Perhaps it’s that finding a better way to organize things within reach secretly triggers the knowledge that I’ll have room for even more of my beloved tools of the trade. Perhaps, it’s because moving them around triggers ideas of what I could make with them that I might not have otherwise thought of. Perhaps the ritual embodies my delicate balance of chaos and order that lies at the heart of all I make. Perhaps all of the above. Perhaps the ritual simply fixes the fears of getting creatively suck. As long as there is so much stuff in here, stuff I can reach and find easily, a scary blank page will always be dwarfed by the endless possibilities of what I might make of it.
I’m fixin’ to get this post ready to go out now.
In Other News from Lake Victoria
If all has gone according to plan (does that ever really happen?!?), then you may notice a slight refresh of this website. No major changes on the front end, but 4 long days worth of back end customization that, going forward, will be far easier for me to create more changes you can actually see. Translation, I changed my WordPress framework from a Genesis child theme to a Kadence child theme.
When you’re looking for things, in the menu bar, their locations may have shifted a bit, but hopefully this will soon make things more streamlined. Not in the sense that PayPal decided to make creating shipping labels easier a couple of weeks ago and made me fire them in favor of other payment and shipping gateways. Eek! Why is it when people make tech easier, they usually just make it harder to use?
If I’m guilty of that, please forgive me, and email if you can’t find something. I absolutely do not want to be responsible for anyone’s urge to hurl a device out a window.
The main changes are on the home page, and if it’s confusing, it’s because I haven’t learned where everything is yet either.
When I haven’t been painting, book shopping, or rearranging things, I’ve been teaching Eastern Repousse online to a fabulous group of people who have embraced all things hammered in relief. Teaching online has freed me up to offer so much more information and demos than I ever could even in a week long class. I’ve always said that learning from me is like taking a sip from a fire hose. However long I’ve got, however much people absorb, I will cram in more as long as I think they can utilize it.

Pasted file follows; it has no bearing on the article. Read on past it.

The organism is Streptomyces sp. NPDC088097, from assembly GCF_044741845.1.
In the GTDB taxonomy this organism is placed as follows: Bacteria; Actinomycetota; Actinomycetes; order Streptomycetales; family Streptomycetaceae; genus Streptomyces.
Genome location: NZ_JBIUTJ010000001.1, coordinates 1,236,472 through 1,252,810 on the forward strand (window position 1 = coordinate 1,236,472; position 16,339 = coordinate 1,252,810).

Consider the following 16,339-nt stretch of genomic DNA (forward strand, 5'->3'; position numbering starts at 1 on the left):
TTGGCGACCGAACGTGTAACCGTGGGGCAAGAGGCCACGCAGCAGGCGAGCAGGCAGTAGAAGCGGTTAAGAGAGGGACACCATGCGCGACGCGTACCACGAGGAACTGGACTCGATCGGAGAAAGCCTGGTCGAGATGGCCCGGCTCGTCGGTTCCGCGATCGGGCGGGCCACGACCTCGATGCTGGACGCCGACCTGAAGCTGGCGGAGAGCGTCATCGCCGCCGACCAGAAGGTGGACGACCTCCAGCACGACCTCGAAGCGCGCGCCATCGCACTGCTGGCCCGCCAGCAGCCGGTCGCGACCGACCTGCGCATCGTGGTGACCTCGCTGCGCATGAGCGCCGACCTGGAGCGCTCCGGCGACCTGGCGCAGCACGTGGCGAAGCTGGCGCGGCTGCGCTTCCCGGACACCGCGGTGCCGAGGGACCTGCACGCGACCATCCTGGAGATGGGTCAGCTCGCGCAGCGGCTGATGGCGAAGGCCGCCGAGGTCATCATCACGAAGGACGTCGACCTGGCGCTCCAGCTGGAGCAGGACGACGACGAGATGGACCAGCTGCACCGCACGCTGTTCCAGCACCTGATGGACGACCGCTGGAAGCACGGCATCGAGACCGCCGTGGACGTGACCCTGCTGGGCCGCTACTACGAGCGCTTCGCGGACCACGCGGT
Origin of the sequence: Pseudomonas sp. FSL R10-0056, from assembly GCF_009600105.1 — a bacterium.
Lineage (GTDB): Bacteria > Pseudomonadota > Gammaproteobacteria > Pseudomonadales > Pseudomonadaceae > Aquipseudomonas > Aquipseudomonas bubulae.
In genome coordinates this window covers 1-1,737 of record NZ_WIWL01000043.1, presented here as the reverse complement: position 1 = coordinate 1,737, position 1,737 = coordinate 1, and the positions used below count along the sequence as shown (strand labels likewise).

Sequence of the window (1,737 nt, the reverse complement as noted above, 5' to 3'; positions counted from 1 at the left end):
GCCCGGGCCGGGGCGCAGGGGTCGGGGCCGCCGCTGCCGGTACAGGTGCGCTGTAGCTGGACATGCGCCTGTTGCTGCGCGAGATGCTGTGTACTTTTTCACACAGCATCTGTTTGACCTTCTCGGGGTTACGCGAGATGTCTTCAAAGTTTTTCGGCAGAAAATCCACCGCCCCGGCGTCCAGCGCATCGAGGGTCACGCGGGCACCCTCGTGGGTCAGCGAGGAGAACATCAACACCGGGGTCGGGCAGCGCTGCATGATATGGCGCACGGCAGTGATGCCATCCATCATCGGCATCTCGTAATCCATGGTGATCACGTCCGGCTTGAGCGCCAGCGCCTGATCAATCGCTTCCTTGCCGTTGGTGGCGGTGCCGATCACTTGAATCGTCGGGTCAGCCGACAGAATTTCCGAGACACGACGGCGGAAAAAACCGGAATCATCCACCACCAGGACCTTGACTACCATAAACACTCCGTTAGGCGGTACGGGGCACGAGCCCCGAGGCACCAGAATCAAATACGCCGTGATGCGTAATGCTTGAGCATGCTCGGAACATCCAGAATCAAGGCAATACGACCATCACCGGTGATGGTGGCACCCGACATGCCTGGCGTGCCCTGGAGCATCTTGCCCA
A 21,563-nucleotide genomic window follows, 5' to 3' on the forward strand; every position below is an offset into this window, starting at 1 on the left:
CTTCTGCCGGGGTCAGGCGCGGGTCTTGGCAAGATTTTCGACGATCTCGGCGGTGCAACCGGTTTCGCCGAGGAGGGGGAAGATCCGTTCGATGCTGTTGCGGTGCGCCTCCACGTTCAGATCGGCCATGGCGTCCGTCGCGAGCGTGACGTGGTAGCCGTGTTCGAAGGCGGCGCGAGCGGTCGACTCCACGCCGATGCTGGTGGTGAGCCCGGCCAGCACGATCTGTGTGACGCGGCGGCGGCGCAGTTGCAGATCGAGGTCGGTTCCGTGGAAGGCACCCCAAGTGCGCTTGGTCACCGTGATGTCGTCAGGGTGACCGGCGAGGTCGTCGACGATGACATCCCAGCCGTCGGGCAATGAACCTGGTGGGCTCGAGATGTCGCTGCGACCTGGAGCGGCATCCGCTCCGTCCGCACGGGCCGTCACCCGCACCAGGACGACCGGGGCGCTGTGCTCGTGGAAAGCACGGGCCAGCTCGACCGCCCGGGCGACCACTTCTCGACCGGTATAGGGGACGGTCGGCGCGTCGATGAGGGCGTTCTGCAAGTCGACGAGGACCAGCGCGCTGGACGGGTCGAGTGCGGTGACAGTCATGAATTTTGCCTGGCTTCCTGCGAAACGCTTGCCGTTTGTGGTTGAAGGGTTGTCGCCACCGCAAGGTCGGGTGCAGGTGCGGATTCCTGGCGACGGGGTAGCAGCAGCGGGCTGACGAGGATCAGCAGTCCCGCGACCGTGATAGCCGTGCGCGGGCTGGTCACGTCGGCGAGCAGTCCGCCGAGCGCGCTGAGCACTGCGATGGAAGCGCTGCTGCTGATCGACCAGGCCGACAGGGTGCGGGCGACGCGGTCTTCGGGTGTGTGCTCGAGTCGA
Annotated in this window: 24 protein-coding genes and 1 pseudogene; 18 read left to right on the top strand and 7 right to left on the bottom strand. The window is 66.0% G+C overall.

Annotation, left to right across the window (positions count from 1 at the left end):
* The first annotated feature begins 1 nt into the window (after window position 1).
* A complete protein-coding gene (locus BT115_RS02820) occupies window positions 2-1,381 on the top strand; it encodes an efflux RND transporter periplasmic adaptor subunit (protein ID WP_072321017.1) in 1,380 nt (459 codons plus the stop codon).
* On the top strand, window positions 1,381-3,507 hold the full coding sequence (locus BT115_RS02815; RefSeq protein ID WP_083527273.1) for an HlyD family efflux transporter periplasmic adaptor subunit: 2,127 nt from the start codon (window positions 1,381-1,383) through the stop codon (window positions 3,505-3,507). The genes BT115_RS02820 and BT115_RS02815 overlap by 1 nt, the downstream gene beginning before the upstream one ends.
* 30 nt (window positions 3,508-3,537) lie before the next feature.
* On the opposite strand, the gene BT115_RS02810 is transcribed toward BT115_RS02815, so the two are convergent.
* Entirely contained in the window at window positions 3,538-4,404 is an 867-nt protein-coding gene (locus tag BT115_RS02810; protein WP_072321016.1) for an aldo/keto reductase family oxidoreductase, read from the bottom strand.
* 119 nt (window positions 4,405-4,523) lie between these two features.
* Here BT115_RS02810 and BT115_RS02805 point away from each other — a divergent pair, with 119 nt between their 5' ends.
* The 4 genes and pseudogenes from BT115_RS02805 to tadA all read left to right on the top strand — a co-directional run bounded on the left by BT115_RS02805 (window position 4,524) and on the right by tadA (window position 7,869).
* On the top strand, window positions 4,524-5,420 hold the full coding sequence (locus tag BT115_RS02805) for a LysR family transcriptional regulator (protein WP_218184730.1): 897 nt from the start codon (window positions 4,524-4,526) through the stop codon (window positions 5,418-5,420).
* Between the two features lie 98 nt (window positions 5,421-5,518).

For longer formats like Eastern Repousse, which I teach in 6 sessions over 3 weeks, I can get an idea of something else I’d like to include, put together the images and video footage, and share it the next session. The downtime between sessions and the ability for students to access and rewatch my class demos for 30 days after the class ends, means I can tailor the topics each time I offer them to help students level up even more than in person.
That’s a long winded way of saying that I have no plans to go back to teaching in person. Yeah, I know. Some people will be disappointed. Others may be thrilled to know that next year is full of workshops with new and more advanced classes planned for the future. Another session of Eastern Repousse Online will happen in February via Silvera Jewelry School.
Three cheers for the big silver lining of my staying home, and if I have any travel ability left in the future, Italy, Spain, and the Caribbean, here I come.